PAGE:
The back door of our garage was in rough shape when we bought the house ten years ago, and we've been procrastinating its repair for just as long. Ordinarily I'd just go to the lumber yard, pick up a pre-hung door in the appropriate style, and install it by lunchtime. However, this particular door is a non-standard size, narrow and short to clear the garage roofline. Inquiring at the lumber yard revealed that custom size pre-hung doors start at hundreds of dollars and go way up from there. The cheapest ones are butt-ugly and poorly built, and the expensive ones are, well, expensive.
After ten years of trying to ignore the problem, though, it was coming to a head. The door just wasn't going to make it through another winter.
Very few people try to build their own doors, but some online research uncovered this blog post, which gave me hope that it could be done. The only problem with the way that fellow did it was that I needed an exterior door, capable of surviving western Massachusetts weather. Bare plywood wouldn't do.
Having grown up around boats, I knew that it was possible to weatherproof plywood by coating it in epoxy. In this context, "epoxy" does not mean that goopy two-component glue from the hardware store that sets into a brittle mass in five minutes. No, I'm talking about the industrial strength stuff that laminates the composite hulls of globe-circling racing yachts. Indeed, West System epoxy, long the industry standard for this sort of thing, forms impermeable surfaces that have held up for decades in applications far more demanding than my little door will ever encounter.
Supplied with a couple of cans of West System 105 resin and 205 hardener, complete with the nifty measuring pumps that dispense it in just the right ratio, I measured out my cuts on a sheet of half-inch A/B plywood and some dimensional pine lumber. The pictures tell the story.
First I cut the core of the door to size, then used Titebond wood adhesive to glue the rails and stiles into place, leaving an overhang to accept the solid wood edges (see the I Build It blog post for more details on this concept). In retrospect I should've just used epoxy for this, but the Titebond worked fine with enough clamping weight. The idea here is to fake the look of a traditional frame-and-panel door, but with the structural rigidity of a solid slab. This works with plywood because it's dimensionally stable.
Here I'm starting to cut tongues on the dimensional lumber for the side and bottom pieces.
This is the finished tongue on a side piece. It will slide between the two outer layers of plywood to add a durable solid wood frame all the way around the perimeter of the door.
Next, I glued the side pieces on with two different West System epoxies. First I tried a tube of Six10, which is a very handy auto-mixing system that fits into a caulk gun. It's pre-mixed with a thickener for "gap-filling" applications, something that comes up a lot where my woodworking skills are involved. Unfortunately, my gap-filling needs were sufficient to consume the entire tube sticking just one side piece into place, so I resorted to mixing their 105 resin and 205 hardener the rest of the way around the door. That's a runnier mixture, but it still worked fine.
After everything had set up for a couple of days, I started sanding the side pieces even with the stiles and rails. This closeup reveals that my sanding skills are as keen as my joinery. Fortunately, the next step would let me fill in the scuffs.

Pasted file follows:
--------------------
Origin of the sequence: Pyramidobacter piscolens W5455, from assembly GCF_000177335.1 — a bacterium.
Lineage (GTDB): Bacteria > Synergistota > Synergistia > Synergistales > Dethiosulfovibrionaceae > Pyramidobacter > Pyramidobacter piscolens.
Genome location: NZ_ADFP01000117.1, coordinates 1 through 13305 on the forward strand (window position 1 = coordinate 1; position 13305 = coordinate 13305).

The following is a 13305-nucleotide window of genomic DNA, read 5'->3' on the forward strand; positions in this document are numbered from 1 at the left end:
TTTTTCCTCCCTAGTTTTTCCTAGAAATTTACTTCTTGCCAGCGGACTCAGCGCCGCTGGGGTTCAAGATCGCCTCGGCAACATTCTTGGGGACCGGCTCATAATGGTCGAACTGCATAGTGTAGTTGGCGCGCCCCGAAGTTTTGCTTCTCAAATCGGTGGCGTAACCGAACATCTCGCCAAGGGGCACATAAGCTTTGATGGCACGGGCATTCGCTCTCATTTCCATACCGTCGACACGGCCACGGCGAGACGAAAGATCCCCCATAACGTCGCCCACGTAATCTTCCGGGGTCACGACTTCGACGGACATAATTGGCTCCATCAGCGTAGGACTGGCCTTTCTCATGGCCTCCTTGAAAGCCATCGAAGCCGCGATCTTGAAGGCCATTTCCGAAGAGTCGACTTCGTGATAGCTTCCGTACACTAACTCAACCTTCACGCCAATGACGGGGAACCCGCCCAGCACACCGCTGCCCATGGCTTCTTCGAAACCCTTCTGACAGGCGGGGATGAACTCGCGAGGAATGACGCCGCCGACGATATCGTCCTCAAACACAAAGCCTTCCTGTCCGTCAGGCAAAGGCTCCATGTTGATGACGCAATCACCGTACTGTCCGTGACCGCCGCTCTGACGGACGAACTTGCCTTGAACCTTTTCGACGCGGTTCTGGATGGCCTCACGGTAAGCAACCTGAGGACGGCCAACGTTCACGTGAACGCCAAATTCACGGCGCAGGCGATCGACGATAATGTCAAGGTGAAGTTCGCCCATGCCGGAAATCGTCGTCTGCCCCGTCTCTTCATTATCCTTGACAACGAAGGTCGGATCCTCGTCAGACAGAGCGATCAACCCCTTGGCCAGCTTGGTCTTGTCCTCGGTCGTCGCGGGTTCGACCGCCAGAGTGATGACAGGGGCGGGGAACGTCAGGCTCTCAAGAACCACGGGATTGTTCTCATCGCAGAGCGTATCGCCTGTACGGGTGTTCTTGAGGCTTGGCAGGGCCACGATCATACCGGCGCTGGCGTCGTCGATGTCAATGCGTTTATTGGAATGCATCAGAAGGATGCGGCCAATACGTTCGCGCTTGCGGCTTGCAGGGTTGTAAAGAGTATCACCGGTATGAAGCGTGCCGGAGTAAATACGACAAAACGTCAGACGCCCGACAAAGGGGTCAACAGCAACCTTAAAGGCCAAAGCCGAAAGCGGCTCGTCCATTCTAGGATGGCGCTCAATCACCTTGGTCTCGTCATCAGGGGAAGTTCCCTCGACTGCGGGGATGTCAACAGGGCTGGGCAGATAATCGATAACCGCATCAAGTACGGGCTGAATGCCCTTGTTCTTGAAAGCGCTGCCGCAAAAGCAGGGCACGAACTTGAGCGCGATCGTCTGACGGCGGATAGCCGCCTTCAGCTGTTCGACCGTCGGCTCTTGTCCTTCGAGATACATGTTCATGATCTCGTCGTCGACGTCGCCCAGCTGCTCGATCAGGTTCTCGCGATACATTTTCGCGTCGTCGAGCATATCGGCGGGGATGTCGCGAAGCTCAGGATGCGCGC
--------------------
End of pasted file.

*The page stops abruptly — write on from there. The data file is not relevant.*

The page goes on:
Remember what I said about gap-filling? Now it was time to smooth over the little spaces between the panels, rails, and stiles, and also spackle those sanding scuffs. I mixed up batches of 105/205 and added baby powder until it reached a peanut butter consistency. If I'd planned a bit better I would've ordered a can or two of West System low-density filler, which is the preferred thickener for this use, but the baby powder worked fine and smelled delightful. I pushed this putty into all of the gaps and faired everything smooth with a plastic scraper. The next day I sanded all of the joints smooth, then applied another layer of epoxy putty and repeated the process. After three rounds of putty and sanding the joints were all filled and the surfaces faired.
Now for the moment of truth. Even after measuring everything several times throughout construction, I was relieved to see that the new door actually fit into the opening.
With the structure complete, it was time to start the weatherproofing process. This involved three coats of 105/205 epoxy (unthickened), which I brushed on and then smoothed and tipped, mostly following the instructions in the West System literature.
The official West System roller covers are somewhat pricey, though. Being a clever boy, I decided to conserve them by using disposable foam brushes for the initial spreading process. This provided a vivid chemistry demonstration. Epoxy doesn't dry, it cures through a chemical reaction. That reaction is both exothermic and temperature-dependent. The hotter it gets, the faster it cures, and the faster it cures the hotter it gets. Everything is fine as long as it's spread in a thin enough layer that the heat can dissipate. If, however, some clever boy has loaded up a foam brush with it, the epoxy-soaked foam becomes a great insulator, and things get interesting. For reference, it takes about 15 minutes for the brush to start smoking.
After the final coat had cured and the smoke had cleared, I washed and sanded the door, then applied two coats of Zinsser primer and three coats of exterior latex paint to match the rest of the exterior doors. A set of brass door hardware finished the job.
Astute viewers will notice that the threshold beneath the door still looks rough. It is, but being a solid piece of wood it should survive the winter. Next summer I'll tackle fixing it, likely with more epoxy and fewer foam brushes.